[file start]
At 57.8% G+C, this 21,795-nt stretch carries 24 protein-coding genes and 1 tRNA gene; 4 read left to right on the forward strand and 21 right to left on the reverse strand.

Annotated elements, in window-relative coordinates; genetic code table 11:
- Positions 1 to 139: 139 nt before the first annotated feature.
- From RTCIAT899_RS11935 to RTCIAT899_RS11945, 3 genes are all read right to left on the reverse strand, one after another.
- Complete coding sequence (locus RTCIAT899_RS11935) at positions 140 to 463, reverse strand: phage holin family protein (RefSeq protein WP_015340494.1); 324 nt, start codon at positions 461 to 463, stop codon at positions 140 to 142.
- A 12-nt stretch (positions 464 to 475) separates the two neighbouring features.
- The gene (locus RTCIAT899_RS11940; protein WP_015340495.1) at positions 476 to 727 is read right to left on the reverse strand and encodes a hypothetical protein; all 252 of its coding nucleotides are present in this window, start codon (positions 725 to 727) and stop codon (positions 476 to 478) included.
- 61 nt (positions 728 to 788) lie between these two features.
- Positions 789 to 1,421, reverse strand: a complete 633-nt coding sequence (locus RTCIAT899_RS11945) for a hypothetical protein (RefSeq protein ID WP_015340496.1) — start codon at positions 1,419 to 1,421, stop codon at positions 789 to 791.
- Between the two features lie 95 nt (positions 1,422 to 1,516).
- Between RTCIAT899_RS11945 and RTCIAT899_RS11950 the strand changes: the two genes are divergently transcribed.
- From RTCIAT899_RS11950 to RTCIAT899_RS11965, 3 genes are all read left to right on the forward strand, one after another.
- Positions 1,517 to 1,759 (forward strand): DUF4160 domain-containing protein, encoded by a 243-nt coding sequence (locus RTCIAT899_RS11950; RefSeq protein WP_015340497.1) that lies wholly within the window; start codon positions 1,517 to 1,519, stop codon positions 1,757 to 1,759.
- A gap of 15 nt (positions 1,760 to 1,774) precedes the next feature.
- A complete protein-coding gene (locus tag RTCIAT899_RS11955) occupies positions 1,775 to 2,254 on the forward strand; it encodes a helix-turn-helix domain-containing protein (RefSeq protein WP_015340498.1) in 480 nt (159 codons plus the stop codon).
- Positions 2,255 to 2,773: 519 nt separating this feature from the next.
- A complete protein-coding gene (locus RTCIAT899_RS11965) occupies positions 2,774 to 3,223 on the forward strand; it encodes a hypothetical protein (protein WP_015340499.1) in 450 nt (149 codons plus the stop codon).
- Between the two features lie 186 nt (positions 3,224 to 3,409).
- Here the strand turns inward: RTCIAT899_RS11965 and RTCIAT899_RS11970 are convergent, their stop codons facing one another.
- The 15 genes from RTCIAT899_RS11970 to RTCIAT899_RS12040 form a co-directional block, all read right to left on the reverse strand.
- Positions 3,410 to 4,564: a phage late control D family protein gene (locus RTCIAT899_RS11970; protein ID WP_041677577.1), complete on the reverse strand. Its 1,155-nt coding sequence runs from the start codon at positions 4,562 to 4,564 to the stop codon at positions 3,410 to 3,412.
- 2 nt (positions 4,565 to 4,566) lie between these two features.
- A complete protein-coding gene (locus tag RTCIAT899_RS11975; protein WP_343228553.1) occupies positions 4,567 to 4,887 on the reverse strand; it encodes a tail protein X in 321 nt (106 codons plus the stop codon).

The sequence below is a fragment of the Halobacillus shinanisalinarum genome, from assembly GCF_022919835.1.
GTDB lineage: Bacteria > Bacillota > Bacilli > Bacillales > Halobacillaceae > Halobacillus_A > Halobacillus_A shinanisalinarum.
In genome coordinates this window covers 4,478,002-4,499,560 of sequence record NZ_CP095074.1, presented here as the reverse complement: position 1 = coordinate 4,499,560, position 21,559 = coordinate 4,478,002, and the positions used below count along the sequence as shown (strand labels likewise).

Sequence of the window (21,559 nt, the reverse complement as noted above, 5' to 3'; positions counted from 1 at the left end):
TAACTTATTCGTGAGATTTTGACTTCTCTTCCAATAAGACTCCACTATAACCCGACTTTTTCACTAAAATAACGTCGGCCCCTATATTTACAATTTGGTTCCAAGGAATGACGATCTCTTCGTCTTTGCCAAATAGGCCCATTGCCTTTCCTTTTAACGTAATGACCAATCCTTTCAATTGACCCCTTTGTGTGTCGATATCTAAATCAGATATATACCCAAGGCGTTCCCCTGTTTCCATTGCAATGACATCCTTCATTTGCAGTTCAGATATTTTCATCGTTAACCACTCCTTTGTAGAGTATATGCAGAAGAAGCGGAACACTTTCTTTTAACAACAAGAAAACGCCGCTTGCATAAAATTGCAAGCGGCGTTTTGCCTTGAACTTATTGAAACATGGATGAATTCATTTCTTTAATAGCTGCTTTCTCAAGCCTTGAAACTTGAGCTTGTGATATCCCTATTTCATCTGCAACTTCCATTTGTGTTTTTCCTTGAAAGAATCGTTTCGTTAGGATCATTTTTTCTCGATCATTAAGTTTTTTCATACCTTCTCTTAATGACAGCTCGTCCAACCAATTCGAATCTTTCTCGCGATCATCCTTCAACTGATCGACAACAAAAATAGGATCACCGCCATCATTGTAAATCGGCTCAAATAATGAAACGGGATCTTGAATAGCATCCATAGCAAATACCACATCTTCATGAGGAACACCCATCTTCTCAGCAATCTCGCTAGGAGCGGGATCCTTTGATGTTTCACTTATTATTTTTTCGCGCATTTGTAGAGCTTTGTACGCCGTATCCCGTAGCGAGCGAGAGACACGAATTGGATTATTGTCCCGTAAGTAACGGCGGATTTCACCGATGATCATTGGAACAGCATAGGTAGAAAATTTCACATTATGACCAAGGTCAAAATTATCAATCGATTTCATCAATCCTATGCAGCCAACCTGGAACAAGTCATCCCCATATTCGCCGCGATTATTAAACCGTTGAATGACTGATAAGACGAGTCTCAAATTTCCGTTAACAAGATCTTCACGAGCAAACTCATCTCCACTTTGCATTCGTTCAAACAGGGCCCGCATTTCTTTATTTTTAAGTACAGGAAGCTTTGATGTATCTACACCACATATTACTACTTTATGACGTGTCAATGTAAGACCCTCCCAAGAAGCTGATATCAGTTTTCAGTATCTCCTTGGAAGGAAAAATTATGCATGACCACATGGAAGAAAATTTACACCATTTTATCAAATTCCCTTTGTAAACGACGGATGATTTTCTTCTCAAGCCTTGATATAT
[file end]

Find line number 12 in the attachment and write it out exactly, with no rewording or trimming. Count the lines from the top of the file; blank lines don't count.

- From RTCIAT899_RS11950 to RTCIAT899_RS11965, 3 genes are all read left to right on the forward strand, one after another.